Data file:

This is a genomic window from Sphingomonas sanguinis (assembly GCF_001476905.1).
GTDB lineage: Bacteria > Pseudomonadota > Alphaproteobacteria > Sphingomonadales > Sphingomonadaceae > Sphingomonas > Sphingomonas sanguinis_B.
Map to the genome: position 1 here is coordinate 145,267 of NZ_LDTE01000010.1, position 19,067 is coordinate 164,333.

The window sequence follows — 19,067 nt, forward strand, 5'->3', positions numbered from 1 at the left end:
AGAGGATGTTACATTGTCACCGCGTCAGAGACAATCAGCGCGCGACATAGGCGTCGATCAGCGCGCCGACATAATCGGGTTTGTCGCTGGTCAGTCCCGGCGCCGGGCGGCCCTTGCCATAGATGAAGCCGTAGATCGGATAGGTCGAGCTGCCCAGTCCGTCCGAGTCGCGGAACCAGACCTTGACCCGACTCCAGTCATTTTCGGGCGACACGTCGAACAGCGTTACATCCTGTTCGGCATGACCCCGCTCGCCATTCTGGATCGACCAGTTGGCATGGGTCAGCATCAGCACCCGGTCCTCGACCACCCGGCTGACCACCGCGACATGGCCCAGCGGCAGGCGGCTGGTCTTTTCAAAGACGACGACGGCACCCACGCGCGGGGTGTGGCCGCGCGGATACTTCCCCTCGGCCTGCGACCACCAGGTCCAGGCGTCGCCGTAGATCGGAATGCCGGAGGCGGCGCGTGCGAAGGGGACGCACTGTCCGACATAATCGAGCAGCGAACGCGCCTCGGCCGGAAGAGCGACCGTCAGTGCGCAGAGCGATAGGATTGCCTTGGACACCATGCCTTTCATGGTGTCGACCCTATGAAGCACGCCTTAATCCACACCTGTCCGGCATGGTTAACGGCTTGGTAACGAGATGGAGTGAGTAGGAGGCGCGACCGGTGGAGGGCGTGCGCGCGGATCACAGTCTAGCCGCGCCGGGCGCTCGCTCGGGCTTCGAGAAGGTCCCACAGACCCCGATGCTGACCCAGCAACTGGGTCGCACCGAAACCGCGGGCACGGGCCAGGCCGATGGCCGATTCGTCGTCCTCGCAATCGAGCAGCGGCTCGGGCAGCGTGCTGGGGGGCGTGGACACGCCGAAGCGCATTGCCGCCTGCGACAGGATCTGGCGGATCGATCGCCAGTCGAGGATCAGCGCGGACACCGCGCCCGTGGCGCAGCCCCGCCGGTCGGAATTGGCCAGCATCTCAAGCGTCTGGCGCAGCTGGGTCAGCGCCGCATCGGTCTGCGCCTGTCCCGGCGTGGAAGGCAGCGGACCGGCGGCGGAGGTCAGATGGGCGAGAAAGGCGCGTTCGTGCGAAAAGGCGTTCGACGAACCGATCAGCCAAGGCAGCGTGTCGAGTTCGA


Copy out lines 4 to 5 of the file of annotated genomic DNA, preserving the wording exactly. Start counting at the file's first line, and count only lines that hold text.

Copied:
The window sequence follows — 19,067 nt, forward strand, 5'->3', positions numbered from 1 at the left end:
AGAGGATGTTACATTGTCACCGCGTCAGAGACAATCAGCGCGCGACATAGGCGTCGATCAGCGCGCCGACATAATCGGGTTTGTCGCTGGTCAGTCCCGGCGCCGGGCGGCCCTTGCCATAGATGAAGCCGTAGATCGGATAGGTCGAGCTGCCCAGTCCGTCCGAGTCGCGGAACCAGACCTTGACCCGACTCCAGTCATTTTCGGGCGACACGTCGAACAGCGTTACATCCTGTTCGGCATGACCCCGCTCGCCATTCTGGATCGACCAGTTGGCATGGGTCAGCATCAGCACCCGGTCCTCGACCACCCGGCTGACCACCGCGACATGGCCCAGCGGCAGGCGGCTGGTCTTTTCAAAGACGACGACGGCACCCACGCGCGGGGTGTGGCCGCGCGGATACTTCCCCTCGGCCTGCGACCACCAGGTCCAGGCGTCGCCGTAGATCGGAATGCCGGAGGCGGCGCGTGCGAAGGGGACGCACTGTCCGACATAATCGAGCAGCGAACGCGCCTCGGCCGGAAGAGCGACCGTCAGTGCGCAGAGCGATAGGATTGCCTTGGACACCATGCCTTTCATGGTGTCGACCCTATGAAGCACGCCTTAATCCACACCTGTCCGGCATGGTTAACGGCTTGGTAACGAGATGGAGTGAGTAGGAGGCGCGACCGGTGGAGGGCGTGCGCGCGGATCACAGTCTAGCCGCGCCGGGCGCTCGCTCGGGCTTCGAGAAGGTCCCACAGACCCCGATGCTGACCCAGCAACTGGGTCGCACCGAAACCGCGGGCACGGGCCAGGCCGATGGCCGATTCGTCGTCCTCGCAATCGAGCAGCGGCTCGGGCAGCGTGCTGGGGGGCGTGGACACGCCGAAGCGCATTGCCGCCTGCGACAGGATCTGGCGGATCGATCGCCAGTCGAGGATCAGCGCGGACACCGCGCCCGTGGCGCAGCCCCGCCGGTCGGAATTGGCCAGCATCTCAAGCGTCTGGCGCAGCTGGGTCAGCGCCGCATCGGTCTGCGCCTGTCCCGGCGTGGAAGGCAGCGGACCGGCGGCGGAGGTCAGATGGGCGAGAAAGGCGCGTTCGTGCGAAAAGGCGTTCGACGAACCGATCAGCCAAGGCAGCGTGTCGAGTTCGA